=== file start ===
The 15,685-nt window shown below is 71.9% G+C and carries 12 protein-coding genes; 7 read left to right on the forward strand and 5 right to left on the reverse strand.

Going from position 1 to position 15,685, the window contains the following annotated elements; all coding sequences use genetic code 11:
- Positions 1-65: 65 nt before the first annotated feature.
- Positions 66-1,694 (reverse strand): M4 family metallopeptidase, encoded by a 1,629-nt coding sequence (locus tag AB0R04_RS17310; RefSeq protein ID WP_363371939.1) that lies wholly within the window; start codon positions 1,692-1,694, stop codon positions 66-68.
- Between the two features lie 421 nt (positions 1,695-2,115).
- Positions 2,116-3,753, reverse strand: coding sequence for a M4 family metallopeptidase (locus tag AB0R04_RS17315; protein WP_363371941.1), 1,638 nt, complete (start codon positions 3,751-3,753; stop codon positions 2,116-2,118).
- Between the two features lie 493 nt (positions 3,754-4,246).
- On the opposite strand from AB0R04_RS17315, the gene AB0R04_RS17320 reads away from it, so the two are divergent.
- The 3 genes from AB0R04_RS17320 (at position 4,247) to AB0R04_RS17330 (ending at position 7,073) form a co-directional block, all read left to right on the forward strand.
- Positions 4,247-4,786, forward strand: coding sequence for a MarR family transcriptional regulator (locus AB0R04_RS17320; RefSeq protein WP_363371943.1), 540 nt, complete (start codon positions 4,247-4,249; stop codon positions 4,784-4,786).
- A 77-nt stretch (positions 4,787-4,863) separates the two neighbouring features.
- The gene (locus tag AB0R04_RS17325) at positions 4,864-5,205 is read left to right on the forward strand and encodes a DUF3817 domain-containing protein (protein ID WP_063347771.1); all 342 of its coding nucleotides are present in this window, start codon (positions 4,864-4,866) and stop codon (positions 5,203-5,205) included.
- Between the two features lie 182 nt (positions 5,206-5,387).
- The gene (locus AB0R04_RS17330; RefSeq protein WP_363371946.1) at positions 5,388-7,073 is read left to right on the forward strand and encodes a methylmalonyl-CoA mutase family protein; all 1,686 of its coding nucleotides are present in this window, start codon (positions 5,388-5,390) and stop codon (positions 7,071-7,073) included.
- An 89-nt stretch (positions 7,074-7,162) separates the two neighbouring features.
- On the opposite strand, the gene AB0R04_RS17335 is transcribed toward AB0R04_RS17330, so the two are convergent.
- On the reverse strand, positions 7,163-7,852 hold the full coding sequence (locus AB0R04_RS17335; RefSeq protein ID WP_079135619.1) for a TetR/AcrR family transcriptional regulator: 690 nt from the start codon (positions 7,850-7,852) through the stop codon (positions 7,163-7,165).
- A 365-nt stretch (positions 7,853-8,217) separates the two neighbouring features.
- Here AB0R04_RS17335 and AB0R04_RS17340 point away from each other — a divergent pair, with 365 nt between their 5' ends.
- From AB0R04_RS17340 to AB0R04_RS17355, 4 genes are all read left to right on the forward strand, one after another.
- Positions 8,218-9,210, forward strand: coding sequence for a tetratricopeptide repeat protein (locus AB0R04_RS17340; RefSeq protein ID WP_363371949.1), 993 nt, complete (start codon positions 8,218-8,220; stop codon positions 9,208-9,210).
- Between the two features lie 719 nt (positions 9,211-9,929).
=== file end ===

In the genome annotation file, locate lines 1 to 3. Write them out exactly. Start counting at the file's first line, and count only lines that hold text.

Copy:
The 15,685-nt window shown below is 71.9% G+C and carries 12 protein-coding genes; 7 read left to right on the forward strand and 5 right to left on the reverse strand.

Going from position 1 to position 15,685, the window contains the following annotated elements; all coding sequences use genetic code 11:
- Positions 1-65: 65 nt before the first annotated feature.